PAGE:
Oil prices leapt nearly 6% on Friday, with Brent posting its highest weekly gain since February, as investors priced in the possibility that the conflict in the Middle East could widen as Israel began ground raids inside the Gaza Strip.
Israel’s announcement marked a shift from an air war to ground operations to root out Hamas fighters a week after the militant Palestinian group’s deadly rampage in southern Israel.
Brent futures settled up $4.89, or 5.7%, at $90.89 per barrel. U.S. West Texas Intermediate (WTI) crude gained $4.78, or 5.8%, to $87.69 a barrel.
Both benchmarks posted their highest daily percentage gains since April.
Brent also recorded a weekly gain of 7.5%, its biggest such increase since February. WTI climbed 5.9% for the week.
The conflict in the Middle East has had little impact on global oil and gas supplies, and Israel is not a big producer. Investors and market observers, however, are assessing how it could escalate and what it might mean for supplies from nearby countries in the world’s top oil producing region.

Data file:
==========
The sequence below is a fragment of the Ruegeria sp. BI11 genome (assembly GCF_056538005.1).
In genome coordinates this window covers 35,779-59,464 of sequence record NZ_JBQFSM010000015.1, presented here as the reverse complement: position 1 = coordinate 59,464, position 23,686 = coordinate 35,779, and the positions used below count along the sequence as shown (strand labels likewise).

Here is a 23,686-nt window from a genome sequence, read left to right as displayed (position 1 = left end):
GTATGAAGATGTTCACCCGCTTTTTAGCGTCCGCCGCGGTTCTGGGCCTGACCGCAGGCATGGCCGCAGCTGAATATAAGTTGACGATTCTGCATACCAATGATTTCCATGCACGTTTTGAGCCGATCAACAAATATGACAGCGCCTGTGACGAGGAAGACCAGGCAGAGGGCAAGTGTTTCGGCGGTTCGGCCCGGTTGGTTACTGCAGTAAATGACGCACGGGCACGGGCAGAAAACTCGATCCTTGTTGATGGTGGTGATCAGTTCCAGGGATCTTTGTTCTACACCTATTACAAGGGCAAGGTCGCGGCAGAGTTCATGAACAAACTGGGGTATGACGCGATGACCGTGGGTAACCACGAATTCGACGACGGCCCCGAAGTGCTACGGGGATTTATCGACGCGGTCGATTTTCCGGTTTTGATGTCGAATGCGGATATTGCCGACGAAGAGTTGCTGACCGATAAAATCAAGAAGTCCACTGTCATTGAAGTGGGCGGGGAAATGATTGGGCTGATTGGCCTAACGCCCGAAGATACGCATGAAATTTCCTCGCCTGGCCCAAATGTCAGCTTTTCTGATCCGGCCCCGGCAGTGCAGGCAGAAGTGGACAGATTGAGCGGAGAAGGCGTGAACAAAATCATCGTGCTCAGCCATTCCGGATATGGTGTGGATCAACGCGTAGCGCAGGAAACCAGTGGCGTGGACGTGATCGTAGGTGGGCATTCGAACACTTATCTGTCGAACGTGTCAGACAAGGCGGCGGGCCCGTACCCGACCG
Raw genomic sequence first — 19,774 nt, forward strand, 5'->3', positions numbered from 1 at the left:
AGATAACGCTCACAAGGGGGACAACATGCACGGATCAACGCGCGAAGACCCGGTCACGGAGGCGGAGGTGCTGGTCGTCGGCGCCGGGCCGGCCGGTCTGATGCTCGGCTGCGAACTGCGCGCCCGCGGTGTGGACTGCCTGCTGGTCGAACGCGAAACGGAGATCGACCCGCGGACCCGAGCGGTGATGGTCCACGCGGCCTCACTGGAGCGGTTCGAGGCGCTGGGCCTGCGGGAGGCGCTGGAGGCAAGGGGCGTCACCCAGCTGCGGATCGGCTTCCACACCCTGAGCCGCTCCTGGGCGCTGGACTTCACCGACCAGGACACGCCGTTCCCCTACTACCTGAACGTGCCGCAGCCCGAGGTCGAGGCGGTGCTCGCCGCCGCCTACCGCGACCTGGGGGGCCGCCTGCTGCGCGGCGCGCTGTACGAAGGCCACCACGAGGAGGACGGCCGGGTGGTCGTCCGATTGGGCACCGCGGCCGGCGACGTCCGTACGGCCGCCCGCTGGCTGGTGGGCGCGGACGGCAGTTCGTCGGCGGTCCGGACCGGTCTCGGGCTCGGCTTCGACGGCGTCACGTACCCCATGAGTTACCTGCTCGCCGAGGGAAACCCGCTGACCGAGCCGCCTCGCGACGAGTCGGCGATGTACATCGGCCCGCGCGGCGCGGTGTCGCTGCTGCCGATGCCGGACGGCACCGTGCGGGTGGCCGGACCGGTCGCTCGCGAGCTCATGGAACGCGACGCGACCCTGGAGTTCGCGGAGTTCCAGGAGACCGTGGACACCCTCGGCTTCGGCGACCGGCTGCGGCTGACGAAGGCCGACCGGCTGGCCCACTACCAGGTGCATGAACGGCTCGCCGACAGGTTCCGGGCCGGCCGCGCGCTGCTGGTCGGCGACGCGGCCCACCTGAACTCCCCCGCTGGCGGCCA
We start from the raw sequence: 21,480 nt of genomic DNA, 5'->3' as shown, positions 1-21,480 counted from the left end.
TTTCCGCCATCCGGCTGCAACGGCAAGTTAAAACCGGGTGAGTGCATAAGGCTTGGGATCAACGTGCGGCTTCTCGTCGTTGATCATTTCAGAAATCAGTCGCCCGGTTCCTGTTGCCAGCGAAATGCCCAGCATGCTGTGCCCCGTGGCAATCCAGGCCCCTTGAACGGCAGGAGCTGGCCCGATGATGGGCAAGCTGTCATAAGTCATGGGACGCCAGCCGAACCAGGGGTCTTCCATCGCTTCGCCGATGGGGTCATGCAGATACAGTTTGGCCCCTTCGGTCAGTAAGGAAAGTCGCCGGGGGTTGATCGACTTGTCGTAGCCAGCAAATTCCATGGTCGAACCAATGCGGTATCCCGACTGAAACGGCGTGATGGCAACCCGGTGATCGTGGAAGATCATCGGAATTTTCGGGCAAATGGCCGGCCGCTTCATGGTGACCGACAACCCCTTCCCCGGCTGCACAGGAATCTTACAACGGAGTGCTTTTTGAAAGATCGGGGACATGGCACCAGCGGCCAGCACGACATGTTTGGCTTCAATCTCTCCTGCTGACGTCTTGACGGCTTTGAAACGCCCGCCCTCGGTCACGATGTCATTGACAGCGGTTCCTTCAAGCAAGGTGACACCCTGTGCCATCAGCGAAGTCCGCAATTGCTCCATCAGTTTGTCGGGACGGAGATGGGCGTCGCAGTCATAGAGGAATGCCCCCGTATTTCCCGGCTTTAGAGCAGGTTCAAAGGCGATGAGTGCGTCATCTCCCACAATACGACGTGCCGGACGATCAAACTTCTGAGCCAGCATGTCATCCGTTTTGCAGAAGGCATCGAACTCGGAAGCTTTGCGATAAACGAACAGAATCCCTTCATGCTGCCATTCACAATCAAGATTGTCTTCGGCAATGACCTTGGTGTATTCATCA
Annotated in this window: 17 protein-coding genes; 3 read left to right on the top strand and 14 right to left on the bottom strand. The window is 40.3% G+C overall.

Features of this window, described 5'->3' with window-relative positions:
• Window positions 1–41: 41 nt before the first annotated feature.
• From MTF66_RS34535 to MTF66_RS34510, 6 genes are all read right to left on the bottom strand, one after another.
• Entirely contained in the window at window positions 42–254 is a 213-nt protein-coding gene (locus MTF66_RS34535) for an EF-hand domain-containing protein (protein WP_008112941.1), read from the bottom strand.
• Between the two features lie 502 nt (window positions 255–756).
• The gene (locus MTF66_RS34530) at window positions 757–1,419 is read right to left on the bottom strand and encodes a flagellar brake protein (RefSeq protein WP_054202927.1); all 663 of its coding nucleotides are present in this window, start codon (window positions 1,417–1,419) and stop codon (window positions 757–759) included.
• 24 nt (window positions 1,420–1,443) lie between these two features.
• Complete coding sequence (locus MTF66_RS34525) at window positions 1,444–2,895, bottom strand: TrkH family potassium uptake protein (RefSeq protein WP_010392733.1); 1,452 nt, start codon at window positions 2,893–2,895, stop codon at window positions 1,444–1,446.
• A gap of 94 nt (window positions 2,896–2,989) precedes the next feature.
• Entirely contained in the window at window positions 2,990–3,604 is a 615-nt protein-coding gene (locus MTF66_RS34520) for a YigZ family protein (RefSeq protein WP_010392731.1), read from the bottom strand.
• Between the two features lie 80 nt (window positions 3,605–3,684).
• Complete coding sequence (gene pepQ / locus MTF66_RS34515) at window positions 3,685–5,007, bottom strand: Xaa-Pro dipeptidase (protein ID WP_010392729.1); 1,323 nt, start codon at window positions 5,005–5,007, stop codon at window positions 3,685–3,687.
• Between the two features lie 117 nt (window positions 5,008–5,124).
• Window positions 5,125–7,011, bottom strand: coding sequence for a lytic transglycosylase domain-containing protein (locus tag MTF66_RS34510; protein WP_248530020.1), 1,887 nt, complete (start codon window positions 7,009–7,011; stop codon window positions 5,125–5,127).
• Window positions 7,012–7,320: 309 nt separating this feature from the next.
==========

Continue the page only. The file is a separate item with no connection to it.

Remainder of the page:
Iran’s Foreign Minister Hossein Amirabdollahian on Friday discussed the Israeli-Hamas conflict with the head of the powerful Tehran-backed Lebanese armed group Hezbollah, which has launched its own cross-border attacks on Israel.
If the U.S. tightens enforcement of sanctions on Iran’s oil exports due to any role it may have in the conflict, then Iran’s oil supply could fall.
Saudi Arabia is putting U.S.-backed plans to normalize ties with Israel on ice, two sources familiar with Riyadh’s thinking said, signalling a rapid rethinking of its foreign policy priorities as the conflict escalates.
That may have implications for supply as Saudi Arabia told the White House it was willing to boost oil production early next year to help secure the deal, the Wall Street Journal reported last week.
Also boosting prices was the U.S. move on Thursday to impose the first sanctions on owners of tankers carrying Russian oil priced above the Group of Seven’s price cap of $60 a barrel, an effort to close loopholes in the mechanism designed to punish Moscow for its invasion of Ukraine.
Russia is the world’s second-largest oil producer and a major exporter, and the tighter U.S. scrutiny of its shipments could curtail supply.